Motor information is similarly impotent without related haptic information. Haptic sensations provide the necessary data linking aural and motor modalities. Alterations in sound vibrations and pressure variations are continuously detected throughout the vocal tract. These provide essential cues for the recognition of self-generated aural information, and allow the speaker to assess the accuracy of effected motor actions and their supposed concordance with the intended sound emissions. Accordingly, haptic feedback is a major component of musical training for all instrumentalists, including professional singers. This is especially true in the context of large choirs where singers may find difficulty in hearing their own voice. Without haptic feedback, choir singers would considerably struggle in order to monitor pitch accuracy and adequate volume among other sonic properties (see the work of Sakajiri, Miyoshi, Nakamura, Fukushima, and Ifukube (2010) on the importance of haptic information for audio-motor cross-modal functioning in deaf-blind children).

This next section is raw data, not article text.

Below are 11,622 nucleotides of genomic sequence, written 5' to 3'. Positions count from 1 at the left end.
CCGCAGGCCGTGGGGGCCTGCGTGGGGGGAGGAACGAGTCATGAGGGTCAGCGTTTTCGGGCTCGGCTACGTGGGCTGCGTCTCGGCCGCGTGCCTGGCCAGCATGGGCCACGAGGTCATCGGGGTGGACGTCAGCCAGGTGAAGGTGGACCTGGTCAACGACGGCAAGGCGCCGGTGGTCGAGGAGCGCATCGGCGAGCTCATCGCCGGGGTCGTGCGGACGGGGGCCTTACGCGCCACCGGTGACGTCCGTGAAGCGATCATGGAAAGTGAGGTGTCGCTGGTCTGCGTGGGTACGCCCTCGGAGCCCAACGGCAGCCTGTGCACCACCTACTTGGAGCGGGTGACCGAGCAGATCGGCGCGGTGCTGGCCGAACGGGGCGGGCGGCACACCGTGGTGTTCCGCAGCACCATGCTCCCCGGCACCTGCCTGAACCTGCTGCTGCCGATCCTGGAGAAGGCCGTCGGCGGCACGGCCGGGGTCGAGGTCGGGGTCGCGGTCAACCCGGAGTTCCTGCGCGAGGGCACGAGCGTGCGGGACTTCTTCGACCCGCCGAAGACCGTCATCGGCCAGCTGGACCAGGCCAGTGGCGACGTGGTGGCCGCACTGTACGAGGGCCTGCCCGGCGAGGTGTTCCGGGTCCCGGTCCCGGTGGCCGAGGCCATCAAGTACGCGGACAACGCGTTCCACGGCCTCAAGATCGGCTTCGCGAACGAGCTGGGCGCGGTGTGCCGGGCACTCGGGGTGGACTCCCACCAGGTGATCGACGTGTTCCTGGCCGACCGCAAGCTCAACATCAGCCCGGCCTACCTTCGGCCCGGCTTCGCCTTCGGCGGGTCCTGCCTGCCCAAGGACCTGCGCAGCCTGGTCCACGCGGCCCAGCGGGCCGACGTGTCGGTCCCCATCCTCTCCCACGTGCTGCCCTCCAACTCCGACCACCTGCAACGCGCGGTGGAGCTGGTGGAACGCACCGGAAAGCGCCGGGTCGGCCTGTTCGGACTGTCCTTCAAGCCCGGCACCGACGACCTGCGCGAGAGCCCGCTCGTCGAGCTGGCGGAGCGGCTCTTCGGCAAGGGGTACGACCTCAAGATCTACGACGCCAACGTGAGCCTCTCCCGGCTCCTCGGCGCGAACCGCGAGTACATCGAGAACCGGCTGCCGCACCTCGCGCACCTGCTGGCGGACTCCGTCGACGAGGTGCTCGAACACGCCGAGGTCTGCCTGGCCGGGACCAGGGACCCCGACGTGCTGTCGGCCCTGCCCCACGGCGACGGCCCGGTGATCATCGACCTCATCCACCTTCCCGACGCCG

In summary, audio-visual cross-modalities appear to be intricately linked with the processing of haptic and motor information. Thus, it is possible that individuals with ASD also have deficiencies in haptic and motor integration, as well as the observed deficiencies in audio-visual integration. One way to test whether impairment in multi-modal integration among young children with ASD is actually involved in emotion comprehension deficits would be to measure the therapeutic value of haptic, motor, audio, and visual cross-modal training in regards to these deficits. In another study conducted by Matsuda and Yamamoto (2013), four young children with ASD were successfully taught to relate affective prosodies to facial expressions through audio-visual cross-modal matching-to-sample (MTS) training. During the MTS training phase, the children were required to attend to the affective prosody and then select the corresponding facial expression, by pointing towards the chosen picture or handing it to the experimenter. Although all children were able to generalize their training to new aural stimuli (female voice instead of male voice), the term used (“sensei”) as well as the models used for the comparison stimuli (facial expressions) were the same during post-tests and training. Therefore, it is uncertain if these children could generalize their training to more complex cross-modal matching of emotional expression, with various aural and visual stimuli. Moreover, because of the design of the MTS training phase, it is likely that the children would not have developed haptic and motor integration, thereby limiting the improvement of audio-visual cross-modal functioning. As such, it is also probable that these children would perform poorly at a modified test with cross-modal matching of emotional expressions involving various aural and visual stimuli. Having the children verbally express the corresponding aural emotional expression themselves during MTS training might allow them to develop cross-modal mechanisms involving haptic and motor information, and consequently generalize audio-visual integration training.